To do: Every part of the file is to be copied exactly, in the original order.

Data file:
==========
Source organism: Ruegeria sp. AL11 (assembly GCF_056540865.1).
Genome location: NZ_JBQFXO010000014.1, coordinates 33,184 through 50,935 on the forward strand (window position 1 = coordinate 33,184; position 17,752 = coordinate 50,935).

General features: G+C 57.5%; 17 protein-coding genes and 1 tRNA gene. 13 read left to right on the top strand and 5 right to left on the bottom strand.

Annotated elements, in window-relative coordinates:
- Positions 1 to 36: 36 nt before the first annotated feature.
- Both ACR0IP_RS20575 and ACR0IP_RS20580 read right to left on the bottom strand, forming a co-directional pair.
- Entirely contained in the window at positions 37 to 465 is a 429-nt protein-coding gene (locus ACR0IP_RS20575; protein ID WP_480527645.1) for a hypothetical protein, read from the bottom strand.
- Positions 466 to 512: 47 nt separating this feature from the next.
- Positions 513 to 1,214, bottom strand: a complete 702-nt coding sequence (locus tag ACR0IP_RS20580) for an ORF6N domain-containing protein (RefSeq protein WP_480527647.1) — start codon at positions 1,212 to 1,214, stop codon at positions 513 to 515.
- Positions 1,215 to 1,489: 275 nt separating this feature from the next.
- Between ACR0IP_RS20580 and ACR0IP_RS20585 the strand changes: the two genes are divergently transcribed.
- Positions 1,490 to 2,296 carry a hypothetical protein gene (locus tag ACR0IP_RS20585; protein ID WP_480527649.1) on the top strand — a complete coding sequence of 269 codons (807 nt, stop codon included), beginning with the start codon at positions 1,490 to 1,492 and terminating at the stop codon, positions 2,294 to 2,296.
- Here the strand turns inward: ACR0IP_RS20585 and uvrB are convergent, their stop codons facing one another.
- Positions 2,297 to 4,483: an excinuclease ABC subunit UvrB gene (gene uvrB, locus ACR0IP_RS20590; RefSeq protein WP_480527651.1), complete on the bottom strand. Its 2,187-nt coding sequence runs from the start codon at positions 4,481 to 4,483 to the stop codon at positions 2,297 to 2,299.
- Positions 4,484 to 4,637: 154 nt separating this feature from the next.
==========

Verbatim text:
Source organism: Ruegeria sp. AL11 (assembly GCF_056540865.1).
Genome location: NZ_JBQFXO010000014.1, coordinates 33,184 through 50,935 on the forward strand (window position 1 = coordinate 33,184; position 17,752 = coordinate 50,935).

General features: G+C 57.5%; 17 protein-coding genes and 1 tRNA gene. 13 read left to right on the top strand and 5 right to left on the bottom strand.

Annotated elements, in window-relative coordinates:
- Positions 1 to 36: 36 nt before the first annotated feature.
- Both ACR0IP_RS20575 and ACR0IP_RS20580 read right to left on the bottom strand, forming a co-directional pair.
- Entirely contained in the window at positions 37 to 465 is a 429-nt protein-coding gene (locus ACR0IP_RS20575; protein ID WP_480527645.1) for a hypothetical protein, read from the bottom strand.
- Positions 466 to 512: 47 nt separating this feature from the next.
- Positions 513 to 1,214, bottom strand: a complete 702-nt coding sequence (locus tag ACR0IP_RS20580) for an ORF6N domain-containing protein (RefSeq protein WP_480527647.1) — start codon at positions 1,212 to 1,214, stop codon at positions 513 to 515.
- Positions 1,215 to 1,489: 275 nt separating this feature from the next.
- Between ACR0IP_RS20580 and ACR0IP_RS20585 the strand changes: the two genes are divergently transcribed.
- Positions 1,490 to 2,296 carry a hypothetical protein gene (locus tag ACR0IP_RS20585; protein ID WP_480527649.1) on the top strand — a complete coding sequence of 269 codons (807 nt, stop codon included), beginning with the start codon at positions 1,490 to 1,492 and terminating at the stop codon, positions 2,294 to 2,296.
- Here the strand turns inward: ACR0IP_RS20585 and uvrB are convergent, their stop codons facing one another.
- Positions 2,297 to 4,483: an excinuclease ABC subunit UvrB gene (gene uvrB, locus ACR0IP_RS20590; RefSeq protein WP_480527651.1), complete on the bottom strand. Its 2,187-nt coding sequence runs from the start codon at positions 4,481 to 4,483 to the stop codon at positions 2,297 to 2,299.
- Positions 4,484 to 4,637: 154 nt separating this feature from the next.